It was so nice and sunny yesterday evening that we decided to go out for another walk after dinner. We retraced some of our steps towards the nature reserve we'd visited earlier in the day and got some lovely sunset views as we went.
We had to be careful not to walk too far though, as we didn't want to be caught outside in the dark.
When we woke up this morning the weather seemed surprisingly good again. We decided to start the day by driving to a place called Point of Ayre.
This is the northernmost point of the Isle of Man and home to the oldest lighthouse on the island.
Theoretically it was possible to walk along the coast here for a while, but the beach was very pebbly and also fenced off.
Eventually I found a sign which explained why - nesting arctic terns!
I didn't fancy being attacked by aggressive arctic terns, so we soon made our way back to the car.
Our second stop of the day was a rather unusual attraction: the Laxey Wheel.
This is the largest working waterwheel in the world.
It was built in 1854 to pump water from the nearby Great Laxey Mine.
This is another site owned by Manx National Heritage, which meant we were able to get in for free with our National Trust cards. Otherwise, a visit costs £13 for adults.
There are approximately 100 steps to climb to the top of the wheel. You can see the spiral staircase on the lefthand side of this photo.
As we climbed, we had close-up views of the wheel.
And once we got to the top, we had views out over the surrounding countryside...
...and down towards the village of Laxey itself (which is where I'm working next week).
Here's me at the top of the wheel
There's a Manx flag at the top too.
Climbing down was easier than climbing up, although there was one tricky bit where we had to duck under a low beam.
We managed it though and made it back down to the ground, where we were able to follow a short trail.
At the end of the trail there's an entrance to a short section of the mine.
We were given hard hats to wear and warned that it would be damp inside. And it really was!
I think we only went about 30 metres in, but it felt like further with having to duck down and try to avoid all the puddles!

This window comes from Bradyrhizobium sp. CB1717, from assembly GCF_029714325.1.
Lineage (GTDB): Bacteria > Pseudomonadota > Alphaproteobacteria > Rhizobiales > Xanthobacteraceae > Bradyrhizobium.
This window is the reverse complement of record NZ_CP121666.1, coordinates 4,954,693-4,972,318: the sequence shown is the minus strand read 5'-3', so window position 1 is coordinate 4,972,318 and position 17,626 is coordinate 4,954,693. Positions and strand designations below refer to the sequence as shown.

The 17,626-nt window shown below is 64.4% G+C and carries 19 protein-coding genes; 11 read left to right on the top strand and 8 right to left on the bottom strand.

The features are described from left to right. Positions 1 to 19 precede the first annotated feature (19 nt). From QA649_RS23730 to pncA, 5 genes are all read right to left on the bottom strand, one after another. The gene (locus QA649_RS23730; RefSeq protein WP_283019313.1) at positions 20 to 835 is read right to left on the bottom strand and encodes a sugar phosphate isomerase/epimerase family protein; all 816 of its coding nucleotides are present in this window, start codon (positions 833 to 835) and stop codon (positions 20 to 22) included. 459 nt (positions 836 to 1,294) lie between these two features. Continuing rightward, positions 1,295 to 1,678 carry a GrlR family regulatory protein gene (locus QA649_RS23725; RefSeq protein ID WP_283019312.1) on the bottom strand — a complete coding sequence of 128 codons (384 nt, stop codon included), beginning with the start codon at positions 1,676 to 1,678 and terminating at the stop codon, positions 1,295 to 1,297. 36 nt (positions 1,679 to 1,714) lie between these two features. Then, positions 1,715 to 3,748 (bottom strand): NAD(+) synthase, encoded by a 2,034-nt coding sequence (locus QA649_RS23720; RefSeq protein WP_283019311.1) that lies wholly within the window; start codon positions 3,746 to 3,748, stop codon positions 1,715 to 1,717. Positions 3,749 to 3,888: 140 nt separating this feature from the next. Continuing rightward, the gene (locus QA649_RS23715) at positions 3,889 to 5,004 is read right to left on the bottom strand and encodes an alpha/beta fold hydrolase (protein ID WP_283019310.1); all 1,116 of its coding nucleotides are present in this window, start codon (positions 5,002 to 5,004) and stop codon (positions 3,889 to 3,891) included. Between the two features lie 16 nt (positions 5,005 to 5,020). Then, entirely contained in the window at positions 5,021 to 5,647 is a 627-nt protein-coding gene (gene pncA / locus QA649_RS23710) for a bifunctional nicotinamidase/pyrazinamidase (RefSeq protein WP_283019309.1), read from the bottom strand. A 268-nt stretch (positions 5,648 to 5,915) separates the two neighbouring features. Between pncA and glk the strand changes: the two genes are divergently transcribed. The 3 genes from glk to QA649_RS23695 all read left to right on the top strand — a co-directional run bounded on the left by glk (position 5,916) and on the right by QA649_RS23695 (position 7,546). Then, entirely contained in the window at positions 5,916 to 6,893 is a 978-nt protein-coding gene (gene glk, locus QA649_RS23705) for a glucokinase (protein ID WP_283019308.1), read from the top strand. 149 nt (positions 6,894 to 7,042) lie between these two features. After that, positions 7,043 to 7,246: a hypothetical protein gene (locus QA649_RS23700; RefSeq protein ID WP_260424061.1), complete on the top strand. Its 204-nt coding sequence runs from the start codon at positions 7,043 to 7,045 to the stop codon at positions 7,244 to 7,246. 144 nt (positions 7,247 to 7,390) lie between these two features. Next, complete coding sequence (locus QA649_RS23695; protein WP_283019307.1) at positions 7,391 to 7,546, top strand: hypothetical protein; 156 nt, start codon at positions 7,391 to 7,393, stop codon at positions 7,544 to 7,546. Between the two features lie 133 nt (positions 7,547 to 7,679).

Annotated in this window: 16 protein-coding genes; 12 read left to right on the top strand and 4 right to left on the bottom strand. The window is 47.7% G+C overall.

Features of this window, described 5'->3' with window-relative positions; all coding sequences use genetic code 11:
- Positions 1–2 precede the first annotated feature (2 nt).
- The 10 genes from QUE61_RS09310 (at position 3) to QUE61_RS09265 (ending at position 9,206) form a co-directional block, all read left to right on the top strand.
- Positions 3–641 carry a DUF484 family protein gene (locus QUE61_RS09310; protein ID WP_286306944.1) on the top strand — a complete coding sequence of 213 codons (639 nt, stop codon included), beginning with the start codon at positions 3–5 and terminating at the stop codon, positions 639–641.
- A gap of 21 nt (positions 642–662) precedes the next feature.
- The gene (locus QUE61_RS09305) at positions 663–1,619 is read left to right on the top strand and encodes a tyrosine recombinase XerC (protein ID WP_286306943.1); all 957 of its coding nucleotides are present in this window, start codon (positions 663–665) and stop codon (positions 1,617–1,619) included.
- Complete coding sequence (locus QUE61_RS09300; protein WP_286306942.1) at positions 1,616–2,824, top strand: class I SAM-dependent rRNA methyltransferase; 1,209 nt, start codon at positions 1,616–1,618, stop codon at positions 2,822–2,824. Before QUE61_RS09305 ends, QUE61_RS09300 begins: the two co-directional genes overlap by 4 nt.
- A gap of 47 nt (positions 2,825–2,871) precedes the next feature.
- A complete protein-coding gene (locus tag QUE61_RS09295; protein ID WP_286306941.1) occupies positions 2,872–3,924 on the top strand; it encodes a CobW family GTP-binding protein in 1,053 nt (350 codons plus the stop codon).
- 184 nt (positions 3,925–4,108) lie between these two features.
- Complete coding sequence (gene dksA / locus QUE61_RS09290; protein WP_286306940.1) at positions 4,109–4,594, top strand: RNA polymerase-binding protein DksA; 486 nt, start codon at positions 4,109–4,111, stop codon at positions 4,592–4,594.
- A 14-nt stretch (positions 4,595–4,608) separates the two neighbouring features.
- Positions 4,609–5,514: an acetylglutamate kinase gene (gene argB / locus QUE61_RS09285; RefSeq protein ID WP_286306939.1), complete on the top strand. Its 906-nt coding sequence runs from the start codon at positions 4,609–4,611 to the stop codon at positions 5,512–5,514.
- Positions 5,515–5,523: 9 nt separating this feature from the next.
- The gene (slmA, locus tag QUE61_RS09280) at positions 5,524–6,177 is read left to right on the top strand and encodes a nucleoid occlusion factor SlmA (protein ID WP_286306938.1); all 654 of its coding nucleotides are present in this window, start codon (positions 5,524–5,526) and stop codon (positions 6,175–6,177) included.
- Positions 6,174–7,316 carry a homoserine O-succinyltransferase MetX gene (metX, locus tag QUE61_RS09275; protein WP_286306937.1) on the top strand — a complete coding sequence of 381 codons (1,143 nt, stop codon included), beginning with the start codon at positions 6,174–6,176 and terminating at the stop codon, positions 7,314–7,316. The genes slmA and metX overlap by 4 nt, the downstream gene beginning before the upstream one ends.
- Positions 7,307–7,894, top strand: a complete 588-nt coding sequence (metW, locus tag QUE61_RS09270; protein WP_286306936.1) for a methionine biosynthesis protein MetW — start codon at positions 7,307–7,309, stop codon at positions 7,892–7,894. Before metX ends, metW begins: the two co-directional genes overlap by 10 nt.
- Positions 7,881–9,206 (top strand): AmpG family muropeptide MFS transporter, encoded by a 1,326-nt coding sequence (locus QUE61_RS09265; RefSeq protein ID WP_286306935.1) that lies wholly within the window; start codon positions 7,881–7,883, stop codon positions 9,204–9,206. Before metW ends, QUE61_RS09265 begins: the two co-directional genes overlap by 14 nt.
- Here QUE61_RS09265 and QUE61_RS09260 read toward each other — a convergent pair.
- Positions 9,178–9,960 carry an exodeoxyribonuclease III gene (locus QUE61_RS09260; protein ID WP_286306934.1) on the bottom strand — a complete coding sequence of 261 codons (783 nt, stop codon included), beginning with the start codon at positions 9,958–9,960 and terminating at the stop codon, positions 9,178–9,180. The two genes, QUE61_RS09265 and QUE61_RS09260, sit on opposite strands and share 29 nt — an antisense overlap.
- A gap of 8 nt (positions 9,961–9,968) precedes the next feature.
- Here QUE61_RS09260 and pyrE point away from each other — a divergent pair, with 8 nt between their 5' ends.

Once we got to the end we had to turn around and retrace our steps to the fresh air. Working in a mine definitely wouldn't be a lot of fun!
After the mine we went back to the car and drove a bit further south towards a place called Groudle Glen.
This was a really pretty location for a woodland walk, alongside a stream.
We met a slightly strange wood-carved figure along the way...
...and although they haven't come out very well in the photos, there were loads of bluebells growing alongside the path.
We passed a miniature version of the Laxey waterwheel, which was built here in the 19th century when the glen was developed as an attraction for Victorian tourists.
There was some very fast-flowing water here.
We walked under a viaduct...
...and the glen became narrower, with fallen trees across the stream in places.
There were more bluebells here too
It wasn't a circular walk unfortunately, so eventually we had to turn around and retrace our steps back towards the car park.
We were only a few miles outside Douglas at this point so we drove into the town and found a lovely pub to have lunch. By the time we emerged it had started to drizzle with rain, which put an end to our exploring for the day. The weather has been much better than I expected this weekend though, so can't complain